We teach kids coping skills by exposing them to situations that require coping skills. However, care must be taken to remain within the limits of their developmental stage. Until the brain becomes capable of abstract thought, there’s a potential for them to misinterpret information in concrete terms.
A client once shared concern about her son who seemed unable to recover from the grief that set in after his grandmother’s funeral. The parent assumed her child was having difficulty processing the loss. It turned out that he had overheard the selection of a ‘walnut’ casket and had spent weeks wondering how grandma was going to get out of the walnut. Pretty typical mistake for a seven-year-old.
Before we share the gravity of adult business with our kids, it’s wise to get behind their eyes and imagine how they’ll interpret the data. In some situations, you simply edit the language of the information to match their developmental readiness. At other times, it’s better to buffer them completely.
When life appears normal in the day-to-day experience of a child, parents can attend to the complexities of the crisis without creating needless vulnerability in the family system. This results in a stabilization that enables a more measured form of sharing. Once the circumstances have settled, parents can evaluate how much information and in what language best fits each kid.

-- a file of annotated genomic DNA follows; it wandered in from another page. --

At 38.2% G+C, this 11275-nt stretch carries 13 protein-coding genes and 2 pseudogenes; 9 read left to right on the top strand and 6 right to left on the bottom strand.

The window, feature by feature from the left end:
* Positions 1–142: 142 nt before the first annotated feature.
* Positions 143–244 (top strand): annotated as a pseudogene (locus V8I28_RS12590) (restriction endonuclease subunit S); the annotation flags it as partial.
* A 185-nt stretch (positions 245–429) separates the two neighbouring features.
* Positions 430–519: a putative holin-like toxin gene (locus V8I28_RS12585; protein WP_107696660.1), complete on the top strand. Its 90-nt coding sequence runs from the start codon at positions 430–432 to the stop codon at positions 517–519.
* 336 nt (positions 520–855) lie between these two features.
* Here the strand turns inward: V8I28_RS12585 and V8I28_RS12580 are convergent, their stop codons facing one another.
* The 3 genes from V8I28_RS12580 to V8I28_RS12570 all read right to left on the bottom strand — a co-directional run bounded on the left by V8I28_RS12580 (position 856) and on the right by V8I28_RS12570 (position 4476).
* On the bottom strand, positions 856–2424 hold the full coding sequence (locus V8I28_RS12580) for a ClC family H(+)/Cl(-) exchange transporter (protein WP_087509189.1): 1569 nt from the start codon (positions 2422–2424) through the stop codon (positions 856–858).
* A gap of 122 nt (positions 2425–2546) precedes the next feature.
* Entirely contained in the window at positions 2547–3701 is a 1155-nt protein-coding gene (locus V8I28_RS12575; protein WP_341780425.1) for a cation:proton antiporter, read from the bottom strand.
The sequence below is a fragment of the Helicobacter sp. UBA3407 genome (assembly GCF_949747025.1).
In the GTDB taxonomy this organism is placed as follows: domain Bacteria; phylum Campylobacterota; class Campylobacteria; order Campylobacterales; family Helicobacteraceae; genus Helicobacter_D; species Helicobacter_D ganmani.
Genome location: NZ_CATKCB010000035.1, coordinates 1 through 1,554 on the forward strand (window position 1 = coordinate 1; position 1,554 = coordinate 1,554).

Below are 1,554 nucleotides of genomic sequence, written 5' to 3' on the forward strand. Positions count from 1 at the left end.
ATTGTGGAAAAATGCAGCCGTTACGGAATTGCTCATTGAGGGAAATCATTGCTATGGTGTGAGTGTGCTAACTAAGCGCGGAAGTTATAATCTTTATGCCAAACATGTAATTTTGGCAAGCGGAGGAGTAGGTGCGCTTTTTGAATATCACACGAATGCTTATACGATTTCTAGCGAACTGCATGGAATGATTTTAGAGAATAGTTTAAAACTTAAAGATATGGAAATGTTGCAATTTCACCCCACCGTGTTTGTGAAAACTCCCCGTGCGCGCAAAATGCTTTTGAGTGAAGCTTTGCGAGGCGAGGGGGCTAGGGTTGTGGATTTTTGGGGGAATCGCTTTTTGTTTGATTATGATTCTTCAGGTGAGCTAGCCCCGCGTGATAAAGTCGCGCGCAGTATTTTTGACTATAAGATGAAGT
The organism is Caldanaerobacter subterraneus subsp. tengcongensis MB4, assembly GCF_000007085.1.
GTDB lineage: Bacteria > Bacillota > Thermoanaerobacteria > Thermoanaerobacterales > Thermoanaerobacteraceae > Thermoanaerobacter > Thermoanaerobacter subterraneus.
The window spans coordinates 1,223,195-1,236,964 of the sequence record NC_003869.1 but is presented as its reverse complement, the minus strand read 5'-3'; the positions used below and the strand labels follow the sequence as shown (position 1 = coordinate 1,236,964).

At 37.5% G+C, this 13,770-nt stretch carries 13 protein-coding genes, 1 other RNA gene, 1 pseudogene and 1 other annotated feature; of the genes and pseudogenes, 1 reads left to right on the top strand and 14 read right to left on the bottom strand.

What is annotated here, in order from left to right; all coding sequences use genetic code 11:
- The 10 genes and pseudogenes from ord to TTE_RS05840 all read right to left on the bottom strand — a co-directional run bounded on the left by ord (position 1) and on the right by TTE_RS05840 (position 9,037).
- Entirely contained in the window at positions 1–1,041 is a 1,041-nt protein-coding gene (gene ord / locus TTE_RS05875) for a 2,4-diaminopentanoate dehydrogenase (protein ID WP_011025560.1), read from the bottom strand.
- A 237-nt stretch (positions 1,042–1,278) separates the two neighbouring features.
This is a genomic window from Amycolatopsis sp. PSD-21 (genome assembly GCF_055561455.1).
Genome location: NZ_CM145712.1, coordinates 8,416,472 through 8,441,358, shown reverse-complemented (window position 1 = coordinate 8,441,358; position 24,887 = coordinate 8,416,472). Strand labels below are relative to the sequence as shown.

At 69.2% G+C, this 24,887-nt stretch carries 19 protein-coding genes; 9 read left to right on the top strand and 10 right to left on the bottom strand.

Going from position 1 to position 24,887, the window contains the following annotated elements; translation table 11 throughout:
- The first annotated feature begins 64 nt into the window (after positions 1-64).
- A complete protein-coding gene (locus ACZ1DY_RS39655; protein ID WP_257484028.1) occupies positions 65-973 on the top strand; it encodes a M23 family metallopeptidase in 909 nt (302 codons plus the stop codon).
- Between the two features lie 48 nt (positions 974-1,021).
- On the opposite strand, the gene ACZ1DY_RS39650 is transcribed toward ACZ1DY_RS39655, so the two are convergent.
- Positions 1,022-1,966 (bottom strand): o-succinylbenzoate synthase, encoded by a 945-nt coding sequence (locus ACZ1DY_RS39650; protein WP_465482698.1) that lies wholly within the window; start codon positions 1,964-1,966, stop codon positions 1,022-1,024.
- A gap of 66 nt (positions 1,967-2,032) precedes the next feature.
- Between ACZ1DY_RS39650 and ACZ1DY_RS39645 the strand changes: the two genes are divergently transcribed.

The goal is the wellness of the family system. Parents are at the nucleus and hold responsibility for filtering environmental stress in the best interests of their children. Sometimes, exposure is the path and the fallout triggers growth. Often, however, a more strategic approach promotes understanding that is aligned with each kid’s readiness.
When the crisis hits, take a moment to assess the wisdom of discussing the upset at the dinner table, or quietly after the kids have gone to bed. Whichever you decide, let the best interests of your children be the guide. A gentle buffer might enable the protection they are not yet able to provide for themselves.
About the Author
Steve Ritter, LCSW is the Founder and Executive Director of Elmhurst Counseling. He has served as a teacher, author, consultant, human resources director, health care administrator, and licensed clinical social worker since 1977. A fellow of the American College of Healthcare Executives, Steve has provided coaching, therapy and team development services to thriving schools, businesses and organizations.